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We hope you have a great weekend.  Hope you and your family are able to worship together this weekend, and I hope you can join us back on Monday when we are going to talk about some of the common challenges couples face in the marriage relationship around the issue of marital intimacy.

Dan Allender:  Bottom line:  God’s intention is for a marriage to reveal a picture of the kind of worship God intends for us to enjoy with him.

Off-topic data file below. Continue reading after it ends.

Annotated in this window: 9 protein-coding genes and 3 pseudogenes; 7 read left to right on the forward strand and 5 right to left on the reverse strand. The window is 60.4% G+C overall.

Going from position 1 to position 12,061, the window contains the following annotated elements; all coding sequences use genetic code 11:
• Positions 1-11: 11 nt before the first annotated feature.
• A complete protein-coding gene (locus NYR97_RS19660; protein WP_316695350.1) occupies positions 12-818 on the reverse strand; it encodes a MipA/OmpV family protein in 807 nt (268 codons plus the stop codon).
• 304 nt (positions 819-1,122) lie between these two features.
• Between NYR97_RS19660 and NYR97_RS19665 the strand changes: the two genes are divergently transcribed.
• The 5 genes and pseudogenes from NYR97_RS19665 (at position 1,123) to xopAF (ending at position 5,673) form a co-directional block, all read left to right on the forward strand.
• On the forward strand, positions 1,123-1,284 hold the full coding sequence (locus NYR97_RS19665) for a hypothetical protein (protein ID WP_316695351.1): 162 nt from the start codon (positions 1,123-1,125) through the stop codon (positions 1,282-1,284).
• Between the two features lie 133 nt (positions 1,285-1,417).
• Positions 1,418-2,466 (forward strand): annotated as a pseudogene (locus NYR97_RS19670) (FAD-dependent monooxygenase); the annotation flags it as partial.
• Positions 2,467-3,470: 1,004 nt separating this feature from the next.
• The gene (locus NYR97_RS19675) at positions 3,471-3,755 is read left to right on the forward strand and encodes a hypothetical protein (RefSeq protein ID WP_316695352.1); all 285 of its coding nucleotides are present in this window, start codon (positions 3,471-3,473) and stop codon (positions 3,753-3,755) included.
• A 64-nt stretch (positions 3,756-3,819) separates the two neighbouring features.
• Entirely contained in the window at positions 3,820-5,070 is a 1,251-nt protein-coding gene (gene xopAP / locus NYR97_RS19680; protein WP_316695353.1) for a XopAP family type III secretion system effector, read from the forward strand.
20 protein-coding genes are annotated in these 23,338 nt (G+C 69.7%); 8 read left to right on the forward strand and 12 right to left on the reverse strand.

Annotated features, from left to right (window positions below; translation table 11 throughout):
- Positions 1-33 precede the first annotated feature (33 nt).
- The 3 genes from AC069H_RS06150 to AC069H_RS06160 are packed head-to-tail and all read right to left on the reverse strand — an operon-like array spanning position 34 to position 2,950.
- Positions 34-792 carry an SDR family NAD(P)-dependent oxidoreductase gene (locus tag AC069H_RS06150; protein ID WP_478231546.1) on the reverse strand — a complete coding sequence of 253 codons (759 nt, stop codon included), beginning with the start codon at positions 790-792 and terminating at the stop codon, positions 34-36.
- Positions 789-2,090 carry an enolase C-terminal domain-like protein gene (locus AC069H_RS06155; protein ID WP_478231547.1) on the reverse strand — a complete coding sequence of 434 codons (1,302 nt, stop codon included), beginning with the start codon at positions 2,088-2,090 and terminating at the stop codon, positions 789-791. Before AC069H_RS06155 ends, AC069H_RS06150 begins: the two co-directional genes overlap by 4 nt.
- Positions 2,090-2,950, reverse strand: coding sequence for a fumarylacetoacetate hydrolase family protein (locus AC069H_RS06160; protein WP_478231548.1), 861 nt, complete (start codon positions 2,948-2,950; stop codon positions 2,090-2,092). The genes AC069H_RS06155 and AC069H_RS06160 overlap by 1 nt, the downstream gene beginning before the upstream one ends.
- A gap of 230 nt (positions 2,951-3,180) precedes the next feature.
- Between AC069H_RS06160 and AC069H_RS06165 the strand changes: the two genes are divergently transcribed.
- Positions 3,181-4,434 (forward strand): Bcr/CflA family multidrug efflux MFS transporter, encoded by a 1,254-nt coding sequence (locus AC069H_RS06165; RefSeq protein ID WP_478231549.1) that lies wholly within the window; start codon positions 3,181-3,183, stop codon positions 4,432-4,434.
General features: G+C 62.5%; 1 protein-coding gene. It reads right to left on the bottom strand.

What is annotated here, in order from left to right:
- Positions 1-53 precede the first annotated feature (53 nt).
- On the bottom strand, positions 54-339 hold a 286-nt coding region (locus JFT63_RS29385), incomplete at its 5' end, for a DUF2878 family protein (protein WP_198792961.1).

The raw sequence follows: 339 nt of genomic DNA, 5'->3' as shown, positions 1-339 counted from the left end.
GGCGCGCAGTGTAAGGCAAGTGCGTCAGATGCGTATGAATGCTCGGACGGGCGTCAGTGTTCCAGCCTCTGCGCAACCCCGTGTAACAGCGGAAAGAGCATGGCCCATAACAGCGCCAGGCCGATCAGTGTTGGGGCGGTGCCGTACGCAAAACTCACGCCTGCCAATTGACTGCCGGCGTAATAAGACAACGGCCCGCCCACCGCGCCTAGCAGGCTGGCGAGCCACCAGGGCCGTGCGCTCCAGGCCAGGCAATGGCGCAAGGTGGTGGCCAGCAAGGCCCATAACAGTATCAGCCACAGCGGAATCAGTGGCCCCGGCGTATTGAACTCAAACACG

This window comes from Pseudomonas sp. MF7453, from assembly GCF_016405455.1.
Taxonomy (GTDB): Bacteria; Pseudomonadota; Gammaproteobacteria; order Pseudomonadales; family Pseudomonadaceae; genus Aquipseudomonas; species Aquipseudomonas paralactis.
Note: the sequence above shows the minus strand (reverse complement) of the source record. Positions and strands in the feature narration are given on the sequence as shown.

Bob:  Dr. Dan Allender will join us Monday.  Hope you can be back with us as well. 

I want to thank our engineer today Keith Lynch and our entire broadcast production team on behalf of our host Dennis Rainey; I’m Bob Lepine.  We will see you back Monday for another edition of FamilyLife Today.

FamilyLife Today is a production of FamilyLife of Little Rock, Arkansas.